In the League Cup, Tottenham Hotspur beat Aston Villa.
As before, there are many great photographs but one which stands out for me is this tinted one of Liverpool’s manager Bill Shankley watching a match and deep in thought by the look of it;
From this issue, the annuals had dust wrappers and on the front panel, we see an action photograph from a Arsenal / Chelsea London derby.
Issue #4 – 1972
The 4th edition of the annual was published in 1972 and showed action from the Arsenal v Newcastle United match at Highbury of the dust wrapper’s front panel. Terry Hibbett, Malcom MacDonald, John Tudor and Pat Howard help Iam McFaul take the ball from the head of an obscured Gunner, possibly George Graham.
With an increasing amount of colour photographs, the annual covers the 1971/72 season in which Leeds United won the FA Cup and Derby County were League Champions.
There is excellent Leeds United content with numerous photographs of all their top players and manager, Don Revie, including this one of goalkeeper Gary Sprake taking the ball from West Ham United’s Billy Bonds with Norman ‘Bite yer legs‘ Hunter looking on;
There are also good features on League Cup winners Stoke City and finalists Chelsea including this photograph of veteran Potter George Eastham breaking through midfield with Blues’ Alan Hudson left in his wake and Chris Garland looking on from the background;
A hardback book with dust wrapper, the annual has 93 pages.
Issue #5 – 1973
The 5th edition of the annual shows a goalmouth incident from the Crystal Palace v Norwich City game at Selhurst Park with various players involved although I think I can spot Canaries’ centre back Duncan Forbes at the back.
The annual covers up to and including the 1972/73 season in which Sunderland created a big upset by beating Leeds United in the FA Cup Final and Liverpool were League Champions. Tottenham Hotspur won the League Cup beating Norwich City.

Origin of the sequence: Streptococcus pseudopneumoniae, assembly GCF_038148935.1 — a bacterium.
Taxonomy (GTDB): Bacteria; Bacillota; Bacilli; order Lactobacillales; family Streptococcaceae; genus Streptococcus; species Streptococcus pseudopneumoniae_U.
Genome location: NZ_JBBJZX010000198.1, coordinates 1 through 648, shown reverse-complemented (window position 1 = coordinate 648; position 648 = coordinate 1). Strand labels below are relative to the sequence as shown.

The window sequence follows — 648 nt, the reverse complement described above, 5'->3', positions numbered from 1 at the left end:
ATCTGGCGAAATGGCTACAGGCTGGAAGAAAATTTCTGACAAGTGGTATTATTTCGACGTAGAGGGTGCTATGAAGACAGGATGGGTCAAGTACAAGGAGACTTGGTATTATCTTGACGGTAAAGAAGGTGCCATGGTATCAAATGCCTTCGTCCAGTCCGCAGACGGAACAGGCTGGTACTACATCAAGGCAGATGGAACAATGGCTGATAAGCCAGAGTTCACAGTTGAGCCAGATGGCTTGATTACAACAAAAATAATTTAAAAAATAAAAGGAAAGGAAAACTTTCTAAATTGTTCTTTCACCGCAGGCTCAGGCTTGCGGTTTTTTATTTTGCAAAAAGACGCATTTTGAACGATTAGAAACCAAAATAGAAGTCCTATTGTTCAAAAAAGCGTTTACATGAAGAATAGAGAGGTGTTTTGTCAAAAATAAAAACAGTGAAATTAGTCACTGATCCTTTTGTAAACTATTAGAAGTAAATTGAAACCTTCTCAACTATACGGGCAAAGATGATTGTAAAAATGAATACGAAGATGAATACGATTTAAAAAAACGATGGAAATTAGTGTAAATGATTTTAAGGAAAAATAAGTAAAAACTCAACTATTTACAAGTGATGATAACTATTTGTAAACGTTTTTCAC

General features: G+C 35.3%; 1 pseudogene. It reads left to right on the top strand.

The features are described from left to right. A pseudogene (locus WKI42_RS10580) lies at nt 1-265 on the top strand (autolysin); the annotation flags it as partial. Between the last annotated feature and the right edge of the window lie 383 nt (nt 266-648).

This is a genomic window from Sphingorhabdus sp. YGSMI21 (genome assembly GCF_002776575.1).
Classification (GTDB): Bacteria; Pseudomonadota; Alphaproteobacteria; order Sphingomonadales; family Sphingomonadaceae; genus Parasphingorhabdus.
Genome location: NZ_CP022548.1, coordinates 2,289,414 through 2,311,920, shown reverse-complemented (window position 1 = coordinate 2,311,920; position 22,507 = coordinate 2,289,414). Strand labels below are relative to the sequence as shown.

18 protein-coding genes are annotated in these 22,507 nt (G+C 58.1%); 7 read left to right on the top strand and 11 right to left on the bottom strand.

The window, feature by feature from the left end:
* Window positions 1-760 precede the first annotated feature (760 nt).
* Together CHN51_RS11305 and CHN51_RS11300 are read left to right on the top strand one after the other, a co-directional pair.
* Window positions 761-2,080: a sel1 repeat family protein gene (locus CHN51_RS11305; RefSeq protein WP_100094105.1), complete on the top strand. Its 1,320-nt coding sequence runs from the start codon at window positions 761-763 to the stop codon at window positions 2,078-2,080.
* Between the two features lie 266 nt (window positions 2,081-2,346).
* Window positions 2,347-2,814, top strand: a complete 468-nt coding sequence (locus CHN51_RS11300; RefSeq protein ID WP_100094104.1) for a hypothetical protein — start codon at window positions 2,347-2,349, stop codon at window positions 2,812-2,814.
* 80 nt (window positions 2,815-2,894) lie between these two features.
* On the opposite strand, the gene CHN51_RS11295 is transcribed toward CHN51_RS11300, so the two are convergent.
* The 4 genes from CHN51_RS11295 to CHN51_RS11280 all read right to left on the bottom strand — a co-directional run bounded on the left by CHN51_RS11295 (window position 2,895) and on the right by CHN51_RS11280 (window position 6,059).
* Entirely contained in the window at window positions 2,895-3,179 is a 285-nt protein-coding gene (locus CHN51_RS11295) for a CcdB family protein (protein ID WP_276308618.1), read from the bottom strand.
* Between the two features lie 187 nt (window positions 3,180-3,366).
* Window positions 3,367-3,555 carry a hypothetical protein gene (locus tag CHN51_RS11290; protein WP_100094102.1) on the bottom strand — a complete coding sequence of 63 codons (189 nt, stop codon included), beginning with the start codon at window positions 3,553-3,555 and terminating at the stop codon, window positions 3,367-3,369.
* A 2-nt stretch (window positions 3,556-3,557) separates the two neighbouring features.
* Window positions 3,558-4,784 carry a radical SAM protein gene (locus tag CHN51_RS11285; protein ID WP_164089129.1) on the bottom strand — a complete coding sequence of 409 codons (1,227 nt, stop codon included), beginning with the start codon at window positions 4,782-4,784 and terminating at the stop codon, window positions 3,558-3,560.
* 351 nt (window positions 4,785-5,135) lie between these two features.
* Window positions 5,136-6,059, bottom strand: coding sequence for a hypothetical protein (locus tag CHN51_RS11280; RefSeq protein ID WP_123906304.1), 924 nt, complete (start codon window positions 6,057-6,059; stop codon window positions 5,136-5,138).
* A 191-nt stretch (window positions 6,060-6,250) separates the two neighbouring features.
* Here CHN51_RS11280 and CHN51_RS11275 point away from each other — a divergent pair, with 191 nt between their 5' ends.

There is good Coventry City, Hereford United, Manchester City, Manchester United, Tottenham Hotspur and Wolves content.
The annual has the usual strong emphasis on the top players, clubs and competitions with many photos including 16 pages of ‘Photos of the Year’.
2 pictures stand out for me.
Firstly, this one in which it looks like Leeds United’s Billy Bremner, combatative as ever, appears to have put a Coventry City player in a headlock;
Secondly, one with more personal resonance is a great photograph of Queens Park Rangers‘ brilliant Gerry Francis weaving his way past a couple of Burnley defenders (probably Colin Waldron and Geoff Nulty) in the 2nd Division top of the table clash at Loftus Road, a match I attended;
With this feature, the annual has even more photograph than before in its’ 93 pages.
Issue #6 – 1974
The 6th edition was published in 1974 and shows action from the Tottenham Hotspur’s home game against Sheffield United on the wrapper’s front panel, where we see Ted Hemsley, one of the last players to play both professional football and professional cricket (for Worcestershire), competing with Martin Chivers.